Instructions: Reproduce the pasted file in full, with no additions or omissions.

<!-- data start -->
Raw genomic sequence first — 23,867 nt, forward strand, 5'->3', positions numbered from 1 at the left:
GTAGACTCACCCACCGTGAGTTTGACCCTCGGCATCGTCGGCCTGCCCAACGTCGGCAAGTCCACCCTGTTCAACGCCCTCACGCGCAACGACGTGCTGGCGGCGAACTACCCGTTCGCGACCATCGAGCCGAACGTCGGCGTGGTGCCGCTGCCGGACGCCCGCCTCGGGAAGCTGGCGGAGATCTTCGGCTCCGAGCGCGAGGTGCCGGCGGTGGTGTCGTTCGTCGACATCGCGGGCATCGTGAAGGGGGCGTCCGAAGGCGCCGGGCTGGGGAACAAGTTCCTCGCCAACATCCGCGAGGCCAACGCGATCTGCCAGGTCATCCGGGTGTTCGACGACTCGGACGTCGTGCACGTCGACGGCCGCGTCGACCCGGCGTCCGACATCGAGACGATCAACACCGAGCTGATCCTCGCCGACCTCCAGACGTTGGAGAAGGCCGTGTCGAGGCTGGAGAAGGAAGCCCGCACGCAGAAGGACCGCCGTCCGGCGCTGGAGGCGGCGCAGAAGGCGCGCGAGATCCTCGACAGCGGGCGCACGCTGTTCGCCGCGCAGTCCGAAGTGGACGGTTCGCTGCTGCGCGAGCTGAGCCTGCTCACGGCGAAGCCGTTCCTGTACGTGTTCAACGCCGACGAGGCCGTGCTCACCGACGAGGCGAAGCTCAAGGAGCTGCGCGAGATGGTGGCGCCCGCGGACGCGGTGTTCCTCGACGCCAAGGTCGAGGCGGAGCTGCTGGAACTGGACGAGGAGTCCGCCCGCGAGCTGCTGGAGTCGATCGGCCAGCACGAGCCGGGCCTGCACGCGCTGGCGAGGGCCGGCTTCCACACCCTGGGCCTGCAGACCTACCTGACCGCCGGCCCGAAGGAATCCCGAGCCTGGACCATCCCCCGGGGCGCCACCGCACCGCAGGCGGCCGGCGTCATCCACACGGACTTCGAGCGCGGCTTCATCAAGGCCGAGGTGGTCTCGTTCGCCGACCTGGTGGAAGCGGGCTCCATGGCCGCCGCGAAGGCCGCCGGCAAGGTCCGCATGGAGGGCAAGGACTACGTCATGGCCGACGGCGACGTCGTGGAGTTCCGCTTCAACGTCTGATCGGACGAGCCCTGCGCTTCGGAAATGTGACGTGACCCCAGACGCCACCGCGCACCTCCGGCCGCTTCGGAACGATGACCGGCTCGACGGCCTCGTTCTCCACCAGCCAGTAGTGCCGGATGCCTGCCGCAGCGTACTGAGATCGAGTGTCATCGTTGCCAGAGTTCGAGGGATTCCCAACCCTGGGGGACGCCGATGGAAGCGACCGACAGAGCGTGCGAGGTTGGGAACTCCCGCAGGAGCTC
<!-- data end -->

Raw genomic sequence first — 23,867 nt, forward strand, 5'->3', positions numbered from 1 at the left:
GTAGACTCACCCACCGTGAGTTTGACCCTCGGCATCGTCGGCCTGCCCAACGTCGGCAAGTCCACCCTGTTCAACGCCCTCACGCGCAACGACGTGCTGGCGGCGAACTACCCGTTCGCGACCATCGAGCCGAACGTCGGCGTGGTGCCGCTGCCGGACGCCCGCCTCGGGAAGCTGGCGGAGATCTTCGGCTCCGAGCGCGAGGTGCCGGCGGTGGTGTCGTTCGTCGACATCGCGGGCATCGTGAAGGGGGCGTCCGAAGGCGCCGGGCTGGGGAACAAGTTCCTCGCCAACATCCGCGAGGCCAACGCGATCTGCCAGGTCATCCGGGTGTTCGACGACTCGGACGTCGTGCACGTCGACGGCCGCGTCGACCCGGCGTCCGACATCGAGACGATCAACACCGAGCTGATCCTCGCCGACCTCCAGACGTTGGAGAAGGCCGTGTCGAGGCTGGAGAAGGAAGCCCGCACGCAGAAGGACCGCCGTCCGGCGCTGGAGGCGGCGCAGAAGGCGCGCGAGATCCTCGACAGCGGGCGCACGCTGTTCGCCGCGCAGTCCGAAGTGGACGGTTCGCTGCTGCGCGAGCTGAGCCTGCTCACGGCGAAGCCGTTCCTGTACGTGTTCAACGCCGACGAGGCCGTGCTCACCGACGAGGCGAAGCTCAAGGAGCTGCGCGAGATGGTGGCGCCCGCGGACGCGGTGTTCCTCGACGCCAAGGTCGAGGCGGAGCTGCTGGAACTGGACGAGGAGTCCGCCCGCGAGCTGCTGGAGTCGATCGGCCAGCACGAGCCGGGCCTGCACGCGCTGGCGAGGGCCGGCTTCCACACCCTGGGCCTGCAGACCTACCTGACCGCCGGCCCGAAGGAATCCCGAGCCTGGACCATCCCCCGGGGCGCCACCGCACCGCAGGCGGCCGGCGTCATCCACACGGACTTCGAGCGCGGCTTCATCAAGGCCGAGGTGGTCTCGTTCGCCGACCTGGTGGAAGCGGGCTCCATGGCCGCCGCGAAGGCCGCCGGCAAGGTCCGCATGGAGGGCAAGGACTACGTCATGGCCGACGGCGACGTCGTGGAGTTCCGCTTCAACGTCTGATCGGACGAGCCCTGCGCTTCGGAAATGTGACGTGACCCCAGACGCCACCGCGCACCTCCGGCCGCTTCGGAACGATGACCGGCTCGACGGCCTCGTTCTCCACCAGCCAGTAGTGCCGGATGCCTGCCGCAGCGTACTGAGATCGAGTGTCATCGTTGCCAGAGTTCGAGGGATTCCCAACCCTGGGGGACGCCGATGGAAGCGACCGACAGAGCGTGCGAGGTTGGGAACTCCCGCAGGAGCTC